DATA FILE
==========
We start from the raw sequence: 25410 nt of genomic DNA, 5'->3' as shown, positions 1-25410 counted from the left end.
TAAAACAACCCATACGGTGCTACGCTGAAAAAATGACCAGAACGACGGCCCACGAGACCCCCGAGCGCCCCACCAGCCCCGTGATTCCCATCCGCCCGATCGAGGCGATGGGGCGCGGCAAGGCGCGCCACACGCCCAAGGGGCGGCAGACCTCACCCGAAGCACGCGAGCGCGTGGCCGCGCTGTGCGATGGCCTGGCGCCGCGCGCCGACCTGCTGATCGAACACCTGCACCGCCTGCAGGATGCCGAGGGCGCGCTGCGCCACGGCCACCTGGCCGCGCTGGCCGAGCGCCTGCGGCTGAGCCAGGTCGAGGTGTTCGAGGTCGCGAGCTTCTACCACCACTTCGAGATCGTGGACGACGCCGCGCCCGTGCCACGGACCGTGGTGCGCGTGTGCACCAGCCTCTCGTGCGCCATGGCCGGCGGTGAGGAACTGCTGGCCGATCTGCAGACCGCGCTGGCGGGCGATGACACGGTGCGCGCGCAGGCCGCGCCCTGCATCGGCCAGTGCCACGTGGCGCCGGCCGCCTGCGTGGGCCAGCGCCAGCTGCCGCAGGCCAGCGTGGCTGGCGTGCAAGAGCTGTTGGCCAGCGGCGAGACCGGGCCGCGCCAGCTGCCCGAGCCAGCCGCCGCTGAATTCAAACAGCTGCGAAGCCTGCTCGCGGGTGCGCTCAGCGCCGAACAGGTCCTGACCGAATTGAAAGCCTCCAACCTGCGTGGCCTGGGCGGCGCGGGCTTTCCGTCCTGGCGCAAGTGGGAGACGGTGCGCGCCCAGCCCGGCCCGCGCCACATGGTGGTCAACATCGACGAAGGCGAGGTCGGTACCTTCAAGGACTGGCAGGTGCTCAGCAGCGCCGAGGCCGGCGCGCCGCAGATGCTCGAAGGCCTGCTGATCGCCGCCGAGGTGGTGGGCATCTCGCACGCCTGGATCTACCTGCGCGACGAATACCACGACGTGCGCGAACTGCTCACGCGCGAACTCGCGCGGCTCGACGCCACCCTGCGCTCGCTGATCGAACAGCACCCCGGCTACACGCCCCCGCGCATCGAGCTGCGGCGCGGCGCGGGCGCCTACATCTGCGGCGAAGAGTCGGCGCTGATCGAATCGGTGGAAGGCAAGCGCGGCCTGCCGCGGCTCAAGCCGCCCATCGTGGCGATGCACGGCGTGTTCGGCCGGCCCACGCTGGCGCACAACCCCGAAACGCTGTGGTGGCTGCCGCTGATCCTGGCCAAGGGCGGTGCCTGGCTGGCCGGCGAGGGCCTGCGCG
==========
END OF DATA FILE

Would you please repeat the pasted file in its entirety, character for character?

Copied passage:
We start from the raw sequence: 25410 nt of genomic DNA, 5'->3' as shown, positions 1-25410 counted from the left end.
TAAAACAACCCATACGGTGCTACGCTGAAAAAATGACCAGAACGACGGCCCACGAGACCCCCGAGCGCCCCACCAGCCCCGTGATTCCCATCCGCCCGATCGAGGCGATGGGGCGCGGCAAGGCGCGCCACACGCCCAAGGGGCGGCAGACCTCACCCGAAGCACGCGAGCGCGTGGCCGCGCTGTGCGATGGCCTGGCGCCGCGCGCCGACCTGCTGATCGAACACCTGCACCGCCTGCAGGATGCCGAGGGCGCGCTGCGCCACGGCCACCTGGCCGCGCTGGCCGAGCGCCTGCGGCTGAGCCAGGTCGAGGTGTTCGAGGTCGCGAGCTTCTACCACCACTTCGAGATCGTGGACGACGCCGCGCCCGTGCCACGGACCGTGGTGCGCGTGTGCACCAGCCTCTCGTGCGCCATGGCCGGCGGTGAGGAACTGCTGGCCGATCTGCAGACCGCGCTGGCGGGCGATGACACGGTGCGCGCGCAGGCCGCGCCCTGCATCGGCCAGTGCCACGTGGCGCCGGCCGCCTGCGTGGGCCAGCGCCAGCTGCCGCAGGCCAGCGTGGCTGGCGTGCAAGAGCTGTTGGCCAGCGGCGAGACCGGGCCGCGCCAGCTGCCCGAGCCAGCCGCCGCTGAATTCAAACAGCTGCGAAGCCTGCTCGCGGGTGCGCTCAGCGCCGAACAGGTCCTGACCGAATTGAAAGCCTCCAACCTGCGTGGCCTGGGCGGCGCGGGCTTTCCGTCCTGGCGCAAGTGGGAGACGGTGCGCGCCCAGCCCGGCCCGCGCCACATGGTGGTCAACATCGACGAAGGCGAGGTCGGTACCTTCAAGGACTGGCAGGTGCTCAGCAGCGCCGAGGCCGGCGCGCCGCAGATGCTCGAAGGCCTGCTGATCGCCGCCGAGGTGGTGGGCATCTCGCACGCCTGGATCTACCTGCGCGACGAATACCACGACGTGCGCGAACTGCTCACGCGCGAACTCGCGCGGCTCGACGCCACCCTGCGCTCGCTGATCGAACAGCACCCCGGCTACACGCCCCCGCGCATCGAGCTGCGGCGCGGCGCGGGCGCCTACATCTGCGGCGAAGAGTCGGCGCTGATCGAATCGGTGGAAGGCAAGCGCGGCCTGCCGCGGCTCAAGCCGCCCATCGTGGCGATGCACGGCGTGTTCGGCCGGCCCACGCTGGCGCACAACCCCGAAACGCTGTGGTGGCTGCCGCTGATCCTGGCCAAGGGCGGTGCCTGGCTGGCCGGCGAGGGCCTGCGCG